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tBBC Ten Questions With Ohio State Women’s Ice Hockey Coach – Jenny Potter


Ten Questions With Ohio State Women’s Ice Hockey Coach – Jenny Potter
via our good friends at Buckeye Battle Cry
Visit their fantastic blog and read the full article (and so much more) here


This past Friday (July 1st) I had the pleasure of talking with The Ohio State University Women’s Ice Hockey Head Coach – Jenny Potter. She is quite the decorated athlete (of which you will learn more of as we move along). I enjoyed the short time that I spent with her and I know without question all of Buckeye Nation will enjoy our conversation as well. So shall we move along?

tBBC: Coming from a small town in Minnesota, Edina; which I do understand that Minnesota is huge on hockey – but how did hockey come to you – or was it you to hockey?

Coach Potter: It was a little bit of both. As you mentioned I grew up in small town Minnesota. My Dad and my Mom use to just take me down to the rink and we would play around some and eventually hockey would happen. My Dad and Mom were always into exercising. This was such a natural way for us to do that and have fun. I now know that in Columbus it is a little different. I don’t mind when it’s warmer. But I do miss the colder winters so that I can get out and play some. I notice that when it’s colder a lot of kids get out on the rinks, the frozen ponds, and so on, and just have fun. That’s what hockey is – a lot of fun.

tBBC: You have won All-American Honors in all four years of College. With the University of Minnesota Duluth you won a NCAA Title in 2003. Your amazing accolades don’t stop there … You are a Minnesota Duluth Athletic Hall of Fame Inductee and a three-time Patty Kazmaier Award Finalist; you are the Bulldogs’ all time leading scorer and share the NCAA record for goals in a game with six. In the 1999-00 season you led the nation in scoring; you were named the Western Collegiate Hockey Association’s Player of the Year, of which you also received in the 2002-03 season… You are the 2nd youngest player to ever make Team USA – Gold came your way in the 1998 Olympics, Silver in the 2002 and 2010 Olympics and the Bronze in 2006. In 2010 you led the US in scoring and became the first Olympic player to net hat tricks in back to back games while also setting a US single-game record with five points. I am talking to a true legend here aren’t I! Is there any special award, event, or notice that stands out the most to you – that you are the proudest of?

Coach Potter: The accomplishments are what kept driving me. I always had challenged myself to become the best player that I was capable of being. Chasing that first Gold Medal in ’98 – that is something I will never forget. That is something pretty special. Winning a National Championship is also super special – and not only did we win a National Championship but we won it in double overtime and in Duluth Minnesota. So that was like icing on the cake. Those are two very special moments but then again being part of an Olympics Gold winning Team is what it is about. I think that everyone that competes tries for the Gold Medal. There are not many who walk away with a medal, let alone a Gold one. So that is the one thing that is special to have. Not many people have that opportunity. I think of that.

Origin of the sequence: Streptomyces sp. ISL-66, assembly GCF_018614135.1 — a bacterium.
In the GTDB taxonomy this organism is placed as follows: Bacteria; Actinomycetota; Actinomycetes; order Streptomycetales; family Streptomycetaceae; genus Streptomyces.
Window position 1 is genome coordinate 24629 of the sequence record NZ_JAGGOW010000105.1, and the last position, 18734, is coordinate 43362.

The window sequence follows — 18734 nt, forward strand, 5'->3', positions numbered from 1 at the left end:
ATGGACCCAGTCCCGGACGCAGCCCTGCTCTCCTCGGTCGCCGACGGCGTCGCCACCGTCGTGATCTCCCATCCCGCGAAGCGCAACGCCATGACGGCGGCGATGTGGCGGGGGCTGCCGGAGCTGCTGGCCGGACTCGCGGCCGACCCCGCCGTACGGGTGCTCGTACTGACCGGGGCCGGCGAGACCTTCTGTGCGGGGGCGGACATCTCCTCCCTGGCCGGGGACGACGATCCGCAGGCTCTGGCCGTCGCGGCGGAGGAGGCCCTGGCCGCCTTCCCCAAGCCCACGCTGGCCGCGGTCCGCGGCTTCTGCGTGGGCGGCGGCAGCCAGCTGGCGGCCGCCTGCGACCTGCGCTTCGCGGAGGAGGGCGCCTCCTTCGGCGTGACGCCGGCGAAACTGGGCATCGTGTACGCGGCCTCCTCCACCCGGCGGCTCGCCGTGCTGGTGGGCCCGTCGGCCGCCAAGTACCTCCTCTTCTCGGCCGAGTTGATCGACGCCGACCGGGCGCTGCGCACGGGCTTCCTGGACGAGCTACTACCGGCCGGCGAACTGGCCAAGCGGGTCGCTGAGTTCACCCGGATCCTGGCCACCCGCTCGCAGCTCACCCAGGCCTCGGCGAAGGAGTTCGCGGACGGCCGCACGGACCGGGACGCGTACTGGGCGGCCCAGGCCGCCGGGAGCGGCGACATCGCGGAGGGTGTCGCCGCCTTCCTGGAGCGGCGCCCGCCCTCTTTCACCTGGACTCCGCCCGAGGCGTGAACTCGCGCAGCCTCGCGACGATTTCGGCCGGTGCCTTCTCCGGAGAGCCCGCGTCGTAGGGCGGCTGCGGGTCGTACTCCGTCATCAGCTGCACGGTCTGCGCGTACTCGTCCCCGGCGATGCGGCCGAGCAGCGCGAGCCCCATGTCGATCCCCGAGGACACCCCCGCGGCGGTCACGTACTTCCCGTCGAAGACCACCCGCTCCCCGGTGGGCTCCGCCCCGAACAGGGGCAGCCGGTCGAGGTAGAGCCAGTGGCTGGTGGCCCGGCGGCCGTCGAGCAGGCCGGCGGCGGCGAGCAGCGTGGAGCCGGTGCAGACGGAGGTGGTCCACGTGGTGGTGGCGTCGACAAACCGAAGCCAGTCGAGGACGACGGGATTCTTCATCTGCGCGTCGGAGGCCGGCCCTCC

tBBC: Do you stay in touch with Maria Rooth, Hanne Sikio, Erika Holst, Brittany Ralph, Navada Russell, and Tuula Puputti? (Members of the NCAA 2003 Champions University of Minnesota at Duluth)

Coach Potter: They are all from different countries and so the experience of all these different cultures … is wonderful. I try to stay in touch … I cannot say that I have been the best at it – especially with staying in touch with my family and all that I have going on now, it sometimes is not easy. But when I do see them in International events we do chat and catch up. I will be going to an International event in Finland and I will see Tuula Puputti there, not sure if anyone else on that list will be there. I did see Erika Holst last year and we chatted. It is a small world and as long as those players are still involved in Women’s Ice Hockey and keep elevating its values and the sport itself we will be in touch. It’s the circles and we will cross paths. I wish I could say I am better at staying in touch with some of the great people in my past, but I could certainly be better.

tBBC: As a coach for the Trinity College Bantams you led them to their first conference championship (NESCAC) and their second NCAA tournament berth in program history, as the squad concluded the 2014-15 season with a 18-7-2 record. You have coached High School too. Now you are in Columbus. When you move to different levels is there an adjustment in coaching that transpires or does the basic philosophy always remain the same?

Coach Potter: I think the philosophy is always the same. It’s like all sports. You teach. I think I am setting such a high bar. I think it is always a plus to have an idea of what you can accomplish and just by being myself, that person who has that drive of competitiveness, and now being a Coach, I know that edge they have and that they want, even though they do not know it exists within themselves. To me coaching is coaching – it doesn’t matter if you are teaching High School kids or College aged players. You know they want to be hockey players or they wouldn’t be there and it’s my job to find their special skills or talents and to teach to the level they can reach.

tBBC: I feel that everyone at The Ohio State University, students, professors, coaches, every employee, no matter the job, have a special spot on campus they yearn for either quiet time or positive interaction. Do you have such a spot on The Ohio State University’s campus and if so where is it?

Coach Potter: Personally? I like the Oval. I like the outdoors. I love the quiet it offers. I enjoy just walking around so that would definitely be the place. Some might say Mirror Lake, but, you know, I come from the ‘Land of 10,000 Lakes’! So, yeah, The Oval!